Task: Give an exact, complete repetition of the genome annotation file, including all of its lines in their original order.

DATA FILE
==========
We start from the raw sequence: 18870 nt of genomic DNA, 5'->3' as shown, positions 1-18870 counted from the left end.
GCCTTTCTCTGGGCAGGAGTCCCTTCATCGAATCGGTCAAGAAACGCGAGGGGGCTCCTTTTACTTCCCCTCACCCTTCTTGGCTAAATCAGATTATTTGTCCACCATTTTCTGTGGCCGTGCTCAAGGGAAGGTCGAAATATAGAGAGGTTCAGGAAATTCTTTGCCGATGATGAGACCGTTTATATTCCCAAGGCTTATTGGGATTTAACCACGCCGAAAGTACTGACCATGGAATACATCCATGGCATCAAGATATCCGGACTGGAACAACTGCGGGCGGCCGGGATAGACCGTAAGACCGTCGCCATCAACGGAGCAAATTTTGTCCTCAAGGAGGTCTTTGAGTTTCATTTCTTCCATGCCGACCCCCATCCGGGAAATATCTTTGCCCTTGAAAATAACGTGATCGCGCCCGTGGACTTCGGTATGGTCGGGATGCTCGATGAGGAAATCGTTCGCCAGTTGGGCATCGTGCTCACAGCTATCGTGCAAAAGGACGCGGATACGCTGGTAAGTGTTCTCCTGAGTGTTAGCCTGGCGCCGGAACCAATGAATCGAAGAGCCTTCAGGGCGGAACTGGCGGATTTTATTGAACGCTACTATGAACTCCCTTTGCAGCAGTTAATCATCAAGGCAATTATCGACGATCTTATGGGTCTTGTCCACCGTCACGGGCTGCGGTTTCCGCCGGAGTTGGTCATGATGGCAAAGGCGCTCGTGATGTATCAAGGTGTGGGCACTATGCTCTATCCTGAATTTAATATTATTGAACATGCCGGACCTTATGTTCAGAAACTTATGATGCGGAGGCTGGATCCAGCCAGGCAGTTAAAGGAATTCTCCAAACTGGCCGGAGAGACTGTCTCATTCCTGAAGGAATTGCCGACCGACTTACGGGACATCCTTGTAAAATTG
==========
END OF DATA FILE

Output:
We start from the raw sequence: 18870 nt of genomic DNA, 5'->3' as shown, positions 1-18870 counted from the left end.
GCCTTTCTCTGGGCAGGAGTCCCTTCATCGAATCGGTCAAGAAACGCGAGGGGGCTCCTTTTACTTCCCCTCACCCTTCTTGGCTAAATCAGATTATTTGTCCACCATTTTCTGTGGCCGTGCTCAAGGGAAGGTCGAAATATAGAGAGGTTCAGGAAATTCTTTGCCGATGATGAGACCGTTTATATTCCCAAGGCTTATTGGGATTTAACCACGCCGAAAGTACTGACCATGGAATACATCCATGGCATCAAGATATCCGGACTGGAACAACTGCGGGCGGCCGGGATAGACCGTAAGACCGTCGCCATCAACGGAGCAAATTTTGTCCTCAAGGAGGTCTTTGAGTTTCATTTCTTCCATGCCGACCCCCATCCGGGAAATATCTTTGCCCTTGAAAATAACGTGATCGCGCCCGTGGACTTCGGTATGGTCGGGATGCTCGATGAGGAAATCGTTCGCCAGTTGGGCATCGTGCTCACAGCTATCGTGCAAAAGGACGCGGATACGCTGGTAAGTGTTCTCCTGAGTGTTAGCCTGGCGCCGGAACCAATGAATCGAAGAGCCTTCAGGGCGGAACTGGCGGATTTTATTGAACGCTACTATGAACTCCCTTTGCAGCAGTTAATCATCAAGGCAATTATCGACGATCTTATGGGTCTTGTCCACCGTCACGGGCTGCGGTTTCCGCCGGAGTTGGTCATGATGGCAAAGGCGCTCGTGATGTATCAAGGTGTGGGCACTATGCTCTATCCTGAATTTAATATTATTGAACATGCCGGACCTTATGTTCAGAAACTTATGATGCGGAGGCTGGATCCAGCCAGGCAGTTAAAGGAATTCTCCAAACTGGCCGGAGAGACTGTCTCATTCCTGAAGGAATTGCCGACCGACTTACGGGACATCCTTGTAAAATTG